Here are definitions of two sometimes misunderstood adjustment line items between Gross Potential Rent and Effective Gross Income for apartment/multi-family properties:
Loss to Lease: a charge taken against Gross Potential Rent (GPR) for leases signed on apartment units after their initial lease-up term has expired to simulate when the leases are either renewed, or a new tenant moves in (in either case, leased), at a rent below the then-Gross Potential Rent. Loss To Lease is calculated by applying an assumed loss % to the GPR. The resulting dollar value is deducted from the GPR.
Example: your apartment, currently leased at $1,000/month, is coming up for renewal in 3 months, and the landlord sends you a letter with the new rent of $1,125/month for the new lease term if you renew. After considering it, you decide not to renew and notify them as such. A month later, the landlord emails you saying that they would be willing to renew your lease at your current rent of $1,000/month. You accept.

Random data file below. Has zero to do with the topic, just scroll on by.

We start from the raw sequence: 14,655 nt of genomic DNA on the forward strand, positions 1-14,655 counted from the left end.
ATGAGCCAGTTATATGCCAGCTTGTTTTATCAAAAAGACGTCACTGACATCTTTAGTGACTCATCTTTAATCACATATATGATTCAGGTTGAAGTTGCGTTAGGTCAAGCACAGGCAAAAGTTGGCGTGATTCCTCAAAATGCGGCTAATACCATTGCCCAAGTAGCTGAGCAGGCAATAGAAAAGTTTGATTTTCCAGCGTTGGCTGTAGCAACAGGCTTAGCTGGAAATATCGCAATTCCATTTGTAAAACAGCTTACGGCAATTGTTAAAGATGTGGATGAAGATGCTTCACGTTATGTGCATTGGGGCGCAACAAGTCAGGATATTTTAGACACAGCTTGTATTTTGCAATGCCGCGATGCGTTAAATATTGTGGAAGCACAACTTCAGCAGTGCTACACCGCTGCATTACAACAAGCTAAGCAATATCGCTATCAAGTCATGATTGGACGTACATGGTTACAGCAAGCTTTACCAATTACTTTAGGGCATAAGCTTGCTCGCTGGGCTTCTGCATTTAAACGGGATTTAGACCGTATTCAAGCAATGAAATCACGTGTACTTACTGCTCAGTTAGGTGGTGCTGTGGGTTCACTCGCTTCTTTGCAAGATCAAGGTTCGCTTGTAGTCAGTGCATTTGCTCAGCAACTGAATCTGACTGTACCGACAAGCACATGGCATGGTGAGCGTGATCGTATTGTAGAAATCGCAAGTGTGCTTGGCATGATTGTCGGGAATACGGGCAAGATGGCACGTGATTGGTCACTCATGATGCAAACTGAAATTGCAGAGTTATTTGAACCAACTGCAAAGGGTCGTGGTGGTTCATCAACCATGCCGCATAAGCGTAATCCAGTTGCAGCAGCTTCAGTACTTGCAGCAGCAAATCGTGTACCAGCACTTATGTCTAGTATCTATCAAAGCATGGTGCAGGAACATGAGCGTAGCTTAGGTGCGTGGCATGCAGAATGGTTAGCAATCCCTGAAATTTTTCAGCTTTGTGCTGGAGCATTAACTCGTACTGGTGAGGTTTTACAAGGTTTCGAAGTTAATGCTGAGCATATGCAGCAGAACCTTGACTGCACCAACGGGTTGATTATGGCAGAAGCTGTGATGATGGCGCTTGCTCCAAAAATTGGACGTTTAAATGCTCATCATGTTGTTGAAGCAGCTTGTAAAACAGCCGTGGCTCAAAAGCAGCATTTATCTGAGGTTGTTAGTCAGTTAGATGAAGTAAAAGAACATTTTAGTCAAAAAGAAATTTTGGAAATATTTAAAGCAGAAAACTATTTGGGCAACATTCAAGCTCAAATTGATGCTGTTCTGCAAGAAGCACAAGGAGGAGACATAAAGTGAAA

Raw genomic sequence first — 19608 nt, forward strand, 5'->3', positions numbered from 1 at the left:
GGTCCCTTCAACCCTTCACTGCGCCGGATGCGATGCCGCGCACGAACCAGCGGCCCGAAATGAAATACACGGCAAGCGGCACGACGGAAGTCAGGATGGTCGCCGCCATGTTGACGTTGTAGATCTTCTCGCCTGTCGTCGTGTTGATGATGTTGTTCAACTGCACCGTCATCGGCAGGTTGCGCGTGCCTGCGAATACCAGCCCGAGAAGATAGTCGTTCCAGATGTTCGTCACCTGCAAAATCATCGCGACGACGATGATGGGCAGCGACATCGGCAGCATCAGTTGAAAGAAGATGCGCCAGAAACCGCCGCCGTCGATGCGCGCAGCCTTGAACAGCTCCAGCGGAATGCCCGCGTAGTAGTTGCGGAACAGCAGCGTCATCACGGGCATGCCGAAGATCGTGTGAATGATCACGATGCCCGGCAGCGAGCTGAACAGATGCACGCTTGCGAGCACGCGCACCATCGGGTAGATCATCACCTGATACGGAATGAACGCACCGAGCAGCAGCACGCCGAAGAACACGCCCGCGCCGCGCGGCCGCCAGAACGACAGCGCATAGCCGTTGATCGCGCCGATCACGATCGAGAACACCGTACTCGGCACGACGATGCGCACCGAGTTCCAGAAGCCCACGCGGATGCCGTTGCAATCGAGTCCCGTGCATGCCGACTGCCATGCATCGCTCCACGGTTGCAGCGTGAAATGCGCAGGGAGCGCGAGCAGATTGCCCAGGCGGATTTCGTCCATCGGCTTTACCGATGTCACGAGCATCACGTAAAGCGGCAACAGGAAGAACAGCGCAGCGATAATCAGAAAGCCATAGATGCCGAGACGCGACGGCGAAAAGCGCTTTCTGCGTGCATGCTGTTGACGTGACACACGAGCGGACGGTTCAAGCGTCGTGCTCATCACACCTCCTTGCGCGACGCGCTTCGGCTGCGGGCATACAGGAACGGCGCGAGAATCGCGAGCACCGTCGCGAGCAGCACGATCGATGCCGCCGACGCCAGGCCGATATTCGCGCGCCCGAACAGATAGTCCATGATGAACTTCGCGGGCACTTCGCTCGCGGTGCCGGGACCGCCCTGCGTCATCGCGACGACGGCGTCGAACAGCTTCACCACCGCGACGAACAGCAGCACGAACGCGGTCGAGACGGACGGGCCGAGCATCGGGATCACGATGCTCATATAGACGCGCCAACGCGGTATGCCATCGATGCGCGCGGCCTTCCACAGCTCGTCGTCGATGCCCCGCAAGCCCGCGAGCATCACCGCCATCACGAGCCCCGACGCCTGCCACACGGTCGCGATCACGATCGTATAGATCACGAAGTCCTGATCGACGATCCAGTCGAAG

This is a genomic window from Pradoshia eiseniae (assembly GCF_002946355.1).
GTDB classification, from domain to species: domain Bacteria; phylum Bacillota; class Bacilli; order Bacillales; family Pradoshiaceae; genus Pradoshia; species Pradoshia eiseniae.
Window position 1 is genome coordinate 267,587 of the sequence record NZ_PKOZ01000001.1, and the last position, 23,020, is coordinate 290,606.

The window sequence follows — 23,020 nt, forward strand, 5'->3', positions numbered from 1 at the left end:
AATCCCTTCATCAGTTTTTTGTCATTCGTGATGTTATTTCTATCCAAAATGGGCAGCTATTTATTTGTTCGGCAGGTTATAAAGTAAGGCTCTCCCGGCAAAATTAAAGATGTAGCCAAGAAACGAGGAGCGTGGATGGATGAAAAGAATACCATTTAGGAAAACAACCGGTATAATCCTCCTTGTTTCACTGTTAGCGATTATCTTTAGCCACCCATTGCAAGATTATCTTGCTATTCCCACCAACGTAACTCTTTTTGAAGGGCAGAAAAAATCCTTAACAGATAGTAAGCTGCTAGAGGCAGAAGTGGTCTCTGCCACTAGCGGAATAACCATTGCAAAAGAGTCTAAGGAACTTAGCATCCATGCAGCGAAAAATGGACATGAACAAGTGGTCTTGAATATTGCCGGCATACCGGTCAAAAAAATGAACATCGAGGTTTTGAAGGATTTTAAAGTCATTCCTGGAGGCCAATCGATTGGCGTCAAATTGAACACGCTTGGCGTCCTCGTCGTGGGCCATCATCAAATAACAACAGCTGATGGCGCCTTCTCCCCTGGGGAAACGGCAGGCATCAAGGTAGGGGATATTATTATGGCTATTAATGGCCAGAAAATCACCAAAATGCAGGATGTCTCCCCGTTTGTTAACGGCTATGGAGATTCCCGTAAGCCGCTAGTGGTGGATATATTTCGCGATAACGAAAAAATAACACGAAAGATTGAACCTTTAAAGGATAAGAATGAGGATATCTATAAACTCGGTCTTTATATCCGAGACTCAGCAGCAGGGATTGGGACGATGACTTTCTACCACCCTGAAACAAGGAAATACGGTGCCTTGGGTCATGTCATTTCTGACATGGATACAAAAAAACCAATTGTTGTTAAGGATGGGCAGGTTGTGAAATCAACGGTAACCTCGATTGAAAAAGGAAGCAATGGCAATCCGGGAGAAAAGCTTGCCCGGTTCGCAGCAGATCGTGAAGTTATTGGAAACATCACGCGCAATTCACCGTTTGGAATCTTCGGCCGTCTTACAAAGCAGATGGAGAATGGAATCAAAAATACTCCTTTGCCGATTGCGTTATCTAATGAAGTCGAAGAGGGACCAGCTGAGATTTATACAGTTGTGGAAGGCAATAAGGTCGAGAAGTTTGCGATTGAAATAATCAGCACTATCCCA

Assuming that the $1,125 is what the market would otherwise bear for your apartment unit when the current lease term ends, the $125.00 difference between your current rent and their $1,125 rent offer is the monthly Loss to Lease, which would be incurred by the landlord as of the commencement of the new lease term.
Downtime: a charge taken against GPR associated with gaps in income due to non-contiguous apartment lease terms. The gap in rental income will stem, at a minimum, from time needed to turn the unit over (cleaning, minor repairs, painting), and could additionally include time spent re-marketing the unit. The two variables for calculating Downtime are: 1) number of months of Downtime assumed (this can be less than one month, represented as a decimal such as 0.25), and 2) assumed % probability of lease renewal.
The formula for Downtime is: # of months down/12 * (1 – renewal probability %) * GPR.
The resulting dollar value is deducted from the GPR.
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